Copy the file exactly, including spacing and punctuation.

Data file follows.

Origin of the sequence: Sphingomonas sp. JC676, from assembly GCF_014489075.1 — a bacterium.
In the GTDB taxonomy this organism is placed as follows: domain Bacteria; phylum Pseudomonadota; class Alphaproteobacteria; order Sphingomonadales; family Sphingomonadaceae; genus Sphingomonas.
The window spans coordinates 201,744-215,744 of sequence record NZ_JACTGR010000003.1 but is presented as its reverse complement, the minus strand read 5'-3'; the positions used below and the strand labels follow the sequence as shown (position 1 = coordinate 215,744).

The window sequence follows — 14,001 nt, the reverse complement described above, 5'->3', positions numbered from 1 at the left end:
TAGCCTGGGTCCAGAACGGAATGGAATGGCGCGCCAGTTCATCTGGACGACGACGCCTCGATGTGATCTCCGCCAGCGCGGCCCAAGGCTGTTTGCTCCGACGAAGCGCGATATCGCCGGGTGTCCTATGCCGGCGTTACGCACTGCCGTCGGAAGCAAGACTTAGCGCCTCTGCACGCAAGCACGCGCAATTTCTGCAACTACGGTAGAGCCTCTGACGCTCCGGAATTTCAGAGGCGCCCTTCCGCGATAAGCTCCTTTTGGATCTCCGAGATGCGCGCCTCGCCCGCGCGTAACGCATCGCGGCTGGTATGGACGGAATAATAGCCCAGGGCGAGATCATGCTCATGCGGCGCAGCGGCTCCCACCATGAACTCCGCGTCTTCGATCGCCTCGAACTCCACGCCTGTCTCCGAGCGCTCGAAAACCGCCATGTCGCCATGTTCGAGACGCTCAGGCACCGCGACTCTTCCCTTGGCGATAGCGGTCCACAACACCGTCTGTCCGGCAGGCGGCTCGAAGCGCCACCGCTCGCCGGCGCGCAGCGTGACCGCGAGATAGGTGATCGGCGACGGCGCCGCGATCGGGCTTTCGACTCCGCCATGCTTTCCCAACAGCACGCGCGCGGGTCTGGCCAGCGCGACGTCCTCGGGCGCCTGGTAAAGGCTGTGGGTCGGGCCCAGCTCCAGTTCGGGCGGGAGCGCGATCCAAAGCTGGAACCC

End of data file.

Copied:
Origin of the sequence: Sphingomonas sp. JC676, from assembly GCF_014489075.1 — a bacterium.
In the GTDB taxonomy this organism is placed as follows: domain Bacteria; phylum Pseudomonadota; class Alphaproteobacteria; order Sphingomonadales; family Sphingomonadaceae; genus Sphingomonas.
The window spans coordinates 201,744-215,744 of sequence record NZ_JACTGR010000003.1 but is presented as its reverse complement, the minus strand read 5'-3'; the positions used below and the strand labels follow the sequence as shown (position 1 = coordinate 215,744).

The window sequence follows — 14,001 nt, the reverse complement described above, 5'->3', positions numbered from 1 at the left end:
TAGCCTGGGTCCAGAACGGAATGGAATGGCGCGCCAGTTCATCTGGACGACGACGCCTCGATGTGATCTCCGCCAGCGCGGCCCAAGGCTGTTTGCTCCGACGAAGCGCGATATCGCCGGGTGTCCTATGCCGGCGTTACGCACTGCCGTCGGAAGCAAGACTTAGCGCCTCTGCACGCAAGCACGCGCAATTTCTGCAACTACGGTAGAGCCTCTGACGCTCCGGAATTTCAGAGGCGCCCTTCCGCGATAAGCTCCTTTTGGATCTCCGAGATGCGCGCCTCGCCCGCGCGTAACGCATCGCGGCTGGTATGGACGGAATAATAGCCCAGGGCGAGATCATGCTCATGCGGCGCAGCGGCTCCCACCATGAACTCCGCGTCTTCGATCGCCTCGAACTCCACGCCTGTCTCCGAGCGCTCGAAAACCGCCATGTCGCCATGTTCGAGACGCTCAGGCACCGCGACTCTTCCCTTGGCGATAGCGGTCCACAACACCGTCTGTCCGGCAGGCGGCTCGAAGCGCCACCGCTCGCCGGCGCGCAGCGTGACCGCGAGATAGGTGATCGGCGACGGCGCCGCGATCGGGCTTTCGACTCCGCCATGCTTTCCCAACAGCACGCGCGCGGGTCTGGCCAGCGCGACGTCCTCGGGCGCCTGGTAAAGGCTGTGGGTCGGGCCCAGCTCCAGTTCGGGCGGGAGCGCGATCCAAAGCTGGAACCC